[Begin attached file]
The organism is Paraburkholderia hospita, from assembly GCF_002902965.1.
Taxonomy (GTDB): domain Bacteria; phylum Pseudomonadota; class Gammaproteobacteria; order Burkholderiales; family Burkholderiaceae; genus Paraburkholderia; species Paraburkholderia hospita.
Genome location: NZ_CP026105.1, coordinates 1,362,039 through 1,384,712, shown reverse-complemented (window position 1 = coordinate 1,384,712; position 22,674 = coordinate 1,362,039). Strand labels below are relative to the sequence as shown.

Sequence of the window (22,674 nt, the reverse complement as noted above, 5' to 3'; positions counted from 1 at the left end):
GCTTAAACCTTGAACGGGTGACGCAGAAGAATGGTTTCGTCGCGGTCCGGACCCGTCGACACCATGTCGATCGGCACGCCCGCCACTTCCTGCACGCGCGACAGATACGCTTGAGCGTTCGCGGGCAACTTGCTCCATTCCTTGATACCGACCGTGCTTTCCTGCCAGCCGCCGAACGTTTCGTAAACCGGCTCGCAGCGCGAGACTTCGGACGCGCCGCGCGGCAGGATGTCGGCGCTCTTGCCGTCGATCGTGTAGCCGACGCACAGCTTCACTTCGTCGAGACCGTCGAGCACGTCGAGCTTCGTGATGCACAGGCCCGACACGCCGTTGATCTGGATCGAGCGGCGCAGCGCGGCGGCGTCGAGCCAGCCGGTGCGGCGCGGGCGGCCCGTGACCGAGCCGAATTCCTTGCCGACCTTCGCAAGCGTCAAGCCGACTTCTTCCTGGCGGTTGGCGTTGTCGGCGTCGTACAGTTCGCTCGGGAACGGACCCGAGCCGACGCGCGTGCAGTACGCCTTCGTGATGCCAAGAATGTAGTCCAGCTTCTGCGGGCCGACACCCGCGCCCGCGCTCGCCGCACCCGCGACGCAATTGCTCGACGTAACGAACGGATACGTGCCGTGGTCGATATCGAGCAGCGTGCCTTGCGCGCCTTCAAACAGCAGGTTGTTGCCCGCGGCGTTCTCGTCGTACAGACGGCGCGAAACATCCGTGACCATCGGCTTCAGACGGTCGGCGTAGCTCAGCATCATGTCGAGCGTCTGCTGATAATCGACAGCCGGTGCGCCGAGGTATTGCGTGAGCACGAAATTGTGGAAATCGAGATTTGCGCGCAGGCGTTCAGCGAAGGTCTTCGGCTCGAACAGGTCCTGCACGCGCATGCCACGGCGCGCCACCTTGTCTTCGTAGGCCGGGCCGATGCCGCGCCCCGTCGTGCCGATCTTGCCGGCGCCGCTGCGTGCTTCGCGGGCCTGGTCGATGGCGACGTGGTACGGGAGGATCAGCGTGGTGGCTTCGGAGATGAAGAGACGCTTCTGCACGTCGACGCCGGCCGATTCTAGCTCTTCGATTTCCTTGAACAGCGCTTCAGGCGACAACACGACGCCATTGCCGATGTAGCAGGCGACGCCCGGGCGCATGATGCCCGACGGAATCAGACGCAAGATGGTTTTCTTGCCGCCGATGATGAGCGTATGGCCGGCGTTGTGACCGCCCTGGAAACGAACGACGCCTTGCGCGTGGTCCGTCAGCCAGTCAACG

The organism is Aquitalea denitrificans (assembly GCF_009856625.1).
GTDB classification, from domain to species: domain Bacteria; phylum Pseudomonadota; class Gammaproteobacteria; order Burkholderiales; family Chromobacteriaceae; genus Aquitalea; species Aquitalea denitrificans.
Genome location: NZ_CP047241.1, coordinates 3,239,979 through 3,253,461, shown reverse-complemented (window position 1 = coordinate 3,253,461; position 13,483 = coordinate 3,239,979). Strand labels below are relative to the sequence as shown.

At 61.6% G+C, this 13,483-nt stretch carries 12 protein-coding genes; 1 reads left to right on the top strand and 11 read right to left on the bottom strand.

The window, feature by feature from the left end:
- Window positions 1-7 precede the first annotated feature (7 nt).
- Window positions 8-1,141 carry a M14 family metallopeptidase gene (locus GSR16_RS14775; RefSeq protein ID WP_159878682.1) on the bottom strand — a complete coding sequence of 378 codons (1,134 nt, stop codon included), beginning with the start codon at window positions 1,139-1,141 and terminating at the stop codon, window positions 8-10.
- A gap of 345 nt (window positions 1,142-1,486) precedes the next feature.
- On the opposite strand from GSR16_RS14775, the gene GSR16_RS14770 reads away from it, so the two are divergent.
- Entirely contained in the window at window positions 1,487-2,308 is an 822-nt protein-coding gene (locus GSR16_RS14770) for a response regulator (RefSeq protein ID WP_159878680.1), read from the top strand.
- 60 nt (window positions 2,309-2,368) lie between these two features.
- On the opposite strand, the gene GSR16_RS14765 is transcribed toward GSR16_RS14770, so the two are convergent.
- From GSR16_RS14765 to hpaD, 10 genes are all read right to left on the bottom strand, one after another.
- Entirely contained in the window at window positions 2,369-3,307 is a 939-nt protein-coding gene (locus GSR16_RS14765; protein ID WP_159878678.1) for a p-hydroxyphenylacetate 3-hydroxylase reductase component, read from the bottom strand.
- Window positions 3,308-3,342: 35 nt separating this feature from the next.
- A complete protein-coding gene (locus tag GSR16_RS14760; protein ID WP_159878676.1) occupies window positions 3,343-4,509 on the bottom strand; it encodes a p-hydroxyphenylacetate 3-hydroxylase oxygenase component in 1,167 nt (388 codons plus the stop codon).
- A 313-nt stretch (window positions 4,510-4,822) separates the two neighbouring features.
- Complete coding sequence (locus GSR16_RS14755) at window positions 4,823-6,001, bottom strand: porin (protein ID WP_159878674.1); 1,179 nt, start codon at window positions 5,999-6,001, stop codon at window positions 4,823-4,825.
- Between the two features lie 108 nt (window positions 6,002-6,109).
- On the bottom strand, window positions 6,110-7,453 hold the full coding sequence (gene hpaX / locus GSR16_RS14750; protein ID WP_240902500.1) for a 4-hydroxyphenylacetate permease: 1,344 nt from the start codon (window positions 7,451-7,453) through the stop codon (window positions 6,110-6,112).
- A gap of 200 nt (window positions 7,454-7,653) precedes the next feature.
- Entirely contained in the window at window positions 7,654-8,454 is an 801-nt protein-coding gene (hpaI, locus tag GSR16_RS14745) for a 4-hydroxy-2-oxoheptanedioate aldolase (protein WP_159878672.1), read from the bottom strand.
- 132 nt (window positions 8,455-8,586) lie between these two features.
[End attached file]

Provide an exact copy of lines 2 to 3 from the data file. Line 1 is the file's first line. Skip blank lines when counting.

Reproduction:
Taxonomy (GTDB): domain Bacteria; phylum Pseudomonadota; class Gammaproteobacteria; order Burkholderiales; family Burkholderiaceae; genus Paraburkholderia; species Paraburkholderia hospita.
Genome location: NZ_CP026105.1, coordinates 1,362,039 through 1,384,712, shown reverse-complemented (window position 1 = coordinate 1,384,712; position 22,674 = coordinate 1,362,039). Strand labels below are relative to the sequence as shown.